By plugging in the current option price in place of the theoretical price and working backward, it would be possible to determine the volatility the current market is implying. (It is not mathematically possible to work backward and solve for implied volatility using an equation like the Black-Scholes model, but an approximation can be derived.)
Options on quick-moving, highly volatility contracts will demand a higher premium because of the increased possibility of such options being in-the-money. For example, an out-of-the-money option on a slow, non-volatile contract will have a lower premium than a comparable option on a volatile contact because there is a greater chance the volatile contract will shirt in price enough to put the currently out-of-the-money option in-the-money.
Astute options traders look at volatility figures to evaluate the potential of a trade, buying or selling options when volatility is exceptionally high or low. If a market is trading at historically low volatility levels, options premiums could be expected to rise as market volatility increases, presenting a buy opportunity. The revers is true for high volatility situations.
Mechanical systems do have merit, but after ten years of trading in the cash and energy markets Michael became convinced that a discretionary approach was more suited to his personality and gave him more consistent profits. In this seminar, Michael describes every aspect of the discretionary methodology he developed for profiting from a short-term volatility breakout in futures and equities markets.
Michael’s strategy employs numerous studies, but it assembles them in a logical and efficient manner that is easily grasped. Using his techniques, Michael analyzes twelve futures markets and ten equities in the two hours of this session. His methodology employs classic pattern recognition, average true range, swing, Fibonacci support and resistance, MACD, ADX/DMI, price/volume/open interest relationships, momentum, historic volatility, and the Commitment of Traders report.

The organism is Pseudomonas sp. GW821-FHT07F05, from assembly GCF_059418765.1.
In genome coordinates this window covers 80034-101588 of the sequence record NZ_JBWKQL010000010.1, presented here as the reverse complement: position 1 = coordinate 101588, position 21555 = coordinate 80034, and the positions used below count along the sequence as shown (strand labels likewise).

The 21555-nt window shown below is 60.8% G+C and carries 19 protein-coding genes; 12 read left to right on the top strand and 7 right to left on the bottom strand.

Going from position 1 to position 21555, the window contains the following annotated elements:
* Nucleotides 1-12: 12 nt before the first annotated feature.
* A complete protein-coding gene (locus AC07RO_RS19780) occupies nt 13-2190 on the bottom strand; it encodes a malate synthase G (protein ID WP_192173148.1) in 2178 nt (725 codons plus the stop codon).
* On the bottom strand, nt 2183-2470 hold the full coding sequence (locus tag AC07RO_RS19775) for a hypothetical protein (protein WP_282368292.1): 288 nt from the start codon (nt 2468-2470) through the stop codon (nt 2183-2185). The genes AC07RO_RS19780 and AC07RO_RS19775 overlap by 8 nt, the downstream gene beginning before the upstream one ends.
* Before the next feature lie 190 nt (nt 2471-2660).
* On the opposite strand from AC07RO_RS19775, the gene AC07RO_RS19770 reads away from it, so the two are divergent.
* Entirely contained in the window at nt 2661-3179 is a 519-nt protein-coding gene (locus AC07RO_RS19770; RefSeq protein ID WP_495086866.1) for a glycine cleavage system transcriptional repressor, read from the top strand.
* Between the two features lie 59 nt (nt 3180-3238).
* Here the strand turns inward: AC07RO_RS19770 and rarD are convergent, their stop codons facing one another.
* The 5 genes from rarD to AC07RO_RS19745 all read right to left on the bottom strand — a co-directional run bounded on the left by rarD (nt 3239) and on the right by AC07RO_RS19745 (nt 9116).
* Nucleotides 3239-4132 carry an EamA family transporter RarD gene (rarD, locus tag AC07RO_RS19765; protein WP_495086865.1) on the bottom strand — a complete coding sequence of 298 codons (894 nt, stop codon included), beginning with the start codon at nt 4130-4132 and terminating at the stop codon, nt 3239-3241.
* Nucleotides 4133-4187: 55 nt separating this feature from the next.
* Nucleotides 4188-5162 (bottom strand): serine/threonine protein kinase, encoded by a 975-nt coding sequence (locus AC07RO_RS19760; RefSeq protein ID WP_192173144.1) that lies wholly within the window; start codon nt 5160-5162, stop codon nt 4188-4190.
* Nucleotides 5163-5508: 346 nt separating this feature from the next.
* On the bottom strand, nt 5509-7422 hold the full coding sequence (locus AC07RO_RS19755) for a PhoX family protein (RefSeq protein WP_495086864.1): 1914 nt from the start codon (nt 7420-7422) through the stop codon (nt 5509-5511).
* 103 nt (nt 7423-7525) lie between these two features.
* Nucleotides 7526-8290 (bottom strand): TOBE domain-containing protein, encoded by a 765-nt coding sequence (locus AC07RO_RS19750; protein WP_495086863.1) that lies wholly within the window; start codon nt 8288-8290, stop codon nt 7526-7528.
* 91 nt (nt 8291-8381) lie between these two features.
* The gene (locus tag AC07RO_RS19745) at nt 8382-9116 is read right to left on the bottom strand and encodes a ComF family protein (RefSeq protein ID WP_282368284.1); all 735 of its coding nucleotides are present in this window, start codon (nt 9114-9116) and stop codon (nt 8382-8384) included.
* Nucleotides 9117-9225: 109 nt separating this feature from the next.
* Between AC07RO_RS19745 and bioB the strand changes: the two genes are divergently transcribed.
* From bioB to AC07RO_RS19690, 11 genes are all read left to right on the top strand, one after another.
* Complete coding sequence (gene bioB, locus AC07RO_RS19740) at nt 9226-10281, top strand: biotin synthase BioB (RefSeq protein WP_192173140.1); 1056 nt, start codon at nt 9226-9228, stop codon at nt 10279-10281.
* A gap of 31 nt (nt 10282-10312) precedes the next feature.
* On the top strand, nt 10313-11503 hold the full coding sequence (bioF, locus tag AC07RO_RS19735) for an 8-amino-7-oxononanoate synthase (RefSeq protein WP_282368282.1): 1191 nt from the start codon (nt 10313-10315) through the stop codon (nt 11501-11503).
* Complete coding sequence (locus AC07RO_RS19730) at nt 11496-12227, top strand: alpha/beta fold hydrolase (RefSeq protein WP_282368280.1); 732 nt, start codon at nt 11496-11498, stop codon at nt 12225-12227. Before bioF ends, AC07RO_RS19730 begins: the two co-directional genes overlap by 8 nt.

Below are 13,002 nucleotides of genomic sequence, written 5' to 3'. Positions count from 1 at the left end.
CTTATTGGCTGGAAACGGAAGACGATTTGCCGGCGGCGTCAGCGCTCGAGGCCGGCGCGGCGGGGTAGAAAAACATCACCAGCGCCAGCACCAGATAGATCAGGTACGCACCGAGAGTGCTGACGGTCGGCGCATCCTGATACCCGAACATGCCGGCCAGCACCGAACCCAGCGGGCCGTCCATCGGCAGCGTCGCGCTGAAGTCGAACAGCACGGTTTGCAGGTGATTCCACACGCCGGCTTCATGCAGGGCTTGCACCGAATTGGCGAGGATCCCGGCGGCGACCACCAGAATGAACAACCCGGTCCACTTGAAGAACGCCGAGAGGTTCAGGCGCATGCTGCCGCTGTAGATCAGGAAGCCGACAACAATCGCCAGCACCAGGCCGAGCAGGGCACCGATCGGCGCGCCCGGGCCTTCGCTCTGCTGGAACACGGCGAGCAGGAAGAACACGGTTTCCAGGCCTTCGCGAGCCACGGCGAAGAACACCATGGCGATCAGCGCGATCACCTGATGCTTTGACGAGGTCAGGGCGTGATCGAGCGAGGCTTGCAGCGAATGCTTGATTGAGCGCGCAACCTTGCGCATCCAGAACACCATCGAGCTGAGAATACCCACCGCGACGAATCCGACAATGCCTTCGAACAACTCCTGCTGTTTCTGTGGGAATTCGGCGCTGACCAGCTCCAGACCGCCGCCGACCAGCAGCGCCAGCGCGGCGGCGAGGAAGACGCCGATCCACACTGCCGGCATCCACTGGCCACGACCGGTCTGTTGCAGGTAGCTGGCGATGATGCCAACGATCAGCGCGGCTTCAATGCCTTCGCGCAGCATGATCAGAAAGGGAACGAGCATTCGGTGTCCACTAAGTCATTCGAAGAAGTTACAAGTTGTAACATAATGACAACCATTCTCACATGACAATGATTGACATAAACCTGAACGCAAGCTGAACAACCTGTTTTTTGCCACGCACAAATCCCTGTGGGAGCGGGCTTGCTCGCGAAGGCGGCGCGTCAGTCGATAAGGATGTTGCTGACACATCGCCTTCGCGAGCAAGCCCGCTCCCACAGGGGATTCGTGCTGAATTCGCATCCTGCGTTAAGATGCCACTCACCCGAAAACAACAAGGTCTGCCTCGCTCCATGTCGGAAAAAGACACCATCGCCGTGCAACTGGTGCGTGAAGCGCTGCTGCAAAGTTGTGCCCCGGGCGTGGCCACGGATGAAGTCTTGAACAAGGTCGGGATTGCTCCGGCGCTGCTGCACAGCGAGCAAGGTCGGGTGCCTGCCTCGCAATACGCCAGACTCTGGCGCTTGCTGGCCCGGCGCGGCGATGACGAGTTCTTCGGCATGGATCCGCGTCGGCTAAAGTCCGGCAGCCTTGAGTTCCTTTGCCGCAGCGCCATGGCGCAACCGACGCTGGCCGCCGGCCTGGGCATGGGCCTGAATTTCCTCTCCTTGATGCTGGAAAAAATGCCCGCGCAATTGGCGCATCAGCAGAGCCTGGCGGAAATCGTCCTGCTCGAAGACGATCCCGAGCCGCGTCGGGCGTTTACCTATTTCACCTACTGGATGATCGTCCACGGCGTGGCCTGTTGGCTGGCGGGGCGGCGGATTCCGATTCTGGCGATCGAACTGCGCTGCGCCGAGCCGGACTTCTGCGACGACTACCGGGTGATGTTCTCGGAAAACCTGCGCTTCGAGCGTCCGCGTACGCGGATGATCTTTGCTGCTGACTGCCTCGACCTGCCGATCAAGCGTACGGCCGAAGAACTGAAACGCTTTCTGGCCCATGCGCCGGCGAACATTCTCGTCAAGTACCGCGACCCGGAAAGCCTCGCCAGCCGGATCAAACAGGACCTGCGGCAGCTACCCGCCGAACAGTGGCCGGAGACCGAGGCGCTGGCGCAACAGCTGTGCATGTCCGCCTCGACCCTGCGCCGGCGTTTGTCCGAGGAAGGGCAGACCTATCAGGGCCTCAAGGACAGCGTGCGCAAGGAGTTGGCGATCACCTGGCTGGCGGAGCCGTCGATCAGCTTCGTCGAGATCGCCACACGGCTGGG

Michael also discusses the full anatomy of a trade including entries, exits, setting stops, account leverage, and money management. He presents actual trades in detail so that you gain a complete understanding of his pragmatic, winning methodology. This session provides you with an enhanced understanding of the markets, thereby improving profitability regardless of experience level or trading style.
Before Michael Mazur began trading in the futures industry in 1994, he spent ten years as an international cargo trader in the energy market. He traded for Mobil Oil, Mitsubishi, Salomon, and Vitol SA, and he managed trading personnel and a trading portfolio that reached from the Arabian Gulf through India to the Pacific Rim. His group sales ranged from $500 million to $1 billion annually. Michael lives in Pacific Grove, California, where he operates M.J. Mazur, Inc., a registered commodity trading advisor. Michael manages futures accounts, publishes M Trade, a daily trading sheet, and provides consulting services to institutions and independent investors.